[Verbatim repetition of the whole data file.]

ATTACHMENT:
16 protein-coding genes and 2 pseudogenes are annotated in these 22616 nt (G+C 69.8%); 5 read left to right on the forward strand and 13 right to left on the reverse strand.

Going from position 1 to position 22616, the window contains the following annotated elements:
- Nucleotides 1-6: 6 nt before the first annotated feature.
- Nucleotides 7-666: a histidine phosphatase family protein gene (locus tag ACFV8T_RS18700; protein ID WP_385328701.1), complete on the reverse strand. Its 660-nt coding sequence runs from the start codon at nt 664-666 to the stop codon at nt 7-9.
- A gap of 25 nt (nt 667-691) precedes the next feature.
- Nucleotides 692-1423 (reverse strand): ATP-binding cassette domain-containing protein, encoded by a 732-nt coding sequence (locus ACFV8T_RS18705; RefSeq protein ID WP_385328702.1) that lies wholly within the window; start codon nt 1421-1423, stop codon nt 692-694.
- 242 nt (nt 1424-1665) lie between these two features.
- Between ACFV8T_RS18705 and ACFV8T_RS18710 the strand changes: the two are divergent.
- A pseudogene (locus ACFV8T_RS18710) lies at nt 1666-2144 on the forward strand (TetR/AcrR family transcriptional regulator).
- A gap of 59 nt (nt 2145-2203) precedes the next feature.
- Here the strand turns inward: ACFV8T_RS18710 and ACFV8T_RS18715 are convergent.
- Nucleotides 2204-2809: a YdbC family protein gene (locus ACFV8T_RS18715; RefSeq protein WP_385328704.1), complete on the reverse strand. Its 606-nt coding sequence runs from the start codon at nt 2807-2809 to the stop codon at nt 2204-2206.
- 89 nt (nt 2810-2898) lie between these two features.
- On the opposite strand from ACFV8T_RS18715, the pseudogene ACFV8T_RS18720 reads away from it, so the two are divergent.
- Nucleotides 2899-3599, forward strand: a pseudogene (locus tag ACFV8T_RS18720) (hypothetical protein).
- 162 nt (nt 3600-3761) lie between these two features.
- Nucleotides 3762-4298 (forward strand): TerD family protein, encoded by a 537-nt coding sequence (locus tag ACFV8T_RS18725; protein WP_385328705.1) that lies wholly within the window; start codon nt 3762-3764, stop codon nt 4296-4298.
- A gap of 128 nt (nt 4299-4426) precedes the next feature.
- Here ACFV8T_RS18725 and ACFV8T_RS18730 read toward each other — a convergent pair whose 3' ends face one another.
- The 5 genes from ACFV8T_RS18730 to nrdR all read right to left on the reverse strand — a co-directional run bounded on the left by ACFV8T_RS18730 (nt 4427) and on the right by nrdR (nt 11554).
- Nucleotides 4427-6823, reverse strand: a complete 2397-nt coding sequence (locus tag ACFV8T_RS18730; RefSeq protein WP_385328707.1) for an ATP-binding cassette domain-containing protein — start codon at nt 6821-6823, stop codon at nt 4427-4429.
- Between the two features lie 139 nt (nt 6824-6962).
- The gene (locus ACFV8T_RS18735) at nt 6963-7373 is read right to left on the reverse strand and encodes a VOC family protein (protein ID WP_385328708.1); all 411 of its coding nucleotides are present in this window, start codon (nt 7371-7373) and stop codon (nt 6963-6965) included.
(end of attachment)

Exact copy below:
16 protein-coding genes and 2 pseudogenes are annotated in these 22616 nt (G+C 69.8%); 5 read left to right on the forward strand and 13 right to left on the reverse strand.

Going from position 1 to position 22616, the window contains the following annotated elements:
- Nucleotides 1-6: 6 nt before the first annotated feature.
- Nucleotides 7-666: a histidine phosphatase family protein gene (locus tag ACFV8T_RS18700; protein ID WP_385328701.1), complete on the reverse strand. Its 660-nt coding sequence runs from the start codon at nt 664-666 to the stop codon at nt 7-9.
- A gap of 25 nt (nt 667-691) precedes the next feature.
- Nucleotides 692-1423 (reverse strand): ATP-binding cassette domain-containing protein, encoded by a 732-nt coding sequence (locus ACFV8T_RS18705; RefSeq protein ID WP_385328702.1) that lies wholly within the window; start codon nt 1421-1423, stop codon nt 692-694.
- 242 nt (nt 1424-1665) lie between these two features.
- Between ACFV8T_RS18705 and ACFV8T_RS18710 the strand changes: the two are divergent.
- A pseudogene (locus ACFV8T_RS18710) lies at nt 1666-2144 on the forward strand (TetR/AcrR family transcriptional regulator).
- A gap of 59 nt (nt 2145-2203) precedes the next feature.
- Here the strand turns inward: ACFV8T_RS18710 and ACFV8T_RS18715 are convergent.
- Nucleotides 2204-2809: a YdbC family protein gene (locus ACFV8T_RS18715; RefSeq protein WP_385328704.1), complete on the reverse strand. Its 606-nt coding sequence runs from the start codon at nt 2807-2809 to the stop codon at nt 2204-2206.
- 89 nt (nt 2810-2898) lie between these two features.
- On the opposite strand from ACFV8T_RS18715, the pseudogene ACFV8T_RS18720 reads away from it, so the two are divergent.
- Nucleotides 2899-3599, forward strand: a pseudogene (locus tag ACFV8T_RS18720) (hypothetical protein).
- 162 nt (nt 3600-3761) lie between these two features.
- Nucleotides 3762-4298 (forward strand): TerD family protein, encoded by a 537-nt coding sequence (locus tag ACFV8T_RS18725; protein WP_385328705.1) that lies wholly within the window; start codon nt 3762-3764, stop codon nt 4296-4298.
- A gap of 128 nt (nt 4299-4426) precedes the next feature.
- Here ACFV8T_RS18725 and ACFV8T_RS18730 read toward each other — a convergent pair whose 3' ends face one another.
- The 5 genes from ACFV8T_RS18730 to nrdR all read right to left on the reverse strand — a co-directional run bounded on the left by ACFV8T_RS18730 (nt 4427) and on the right by nrdR (nt 11554).
- Nucleotides 4427-6823, reverse strand: a complete 2397-nt coding sequence (locus tag ACFV8T_RS18730; RefSeq protein WP_385328707.1) for an ATP-binding cassette domain-containing protein — start codon at nt 6821-6823, stop codon at nt 4427-4429.
- Between the two features lie 139 nt (nt 6824-6962).
- The gene (locus ACFV8T_RS18735) at nt 6963-7373 is read right to left on the reverse strand and encodes a VOC family protein (protein ID WP_385328708.1); all 411 of its coding nucleotides are present in this window, start codon (nt 7371-7373) and stop codon (nt 6963-6965) included.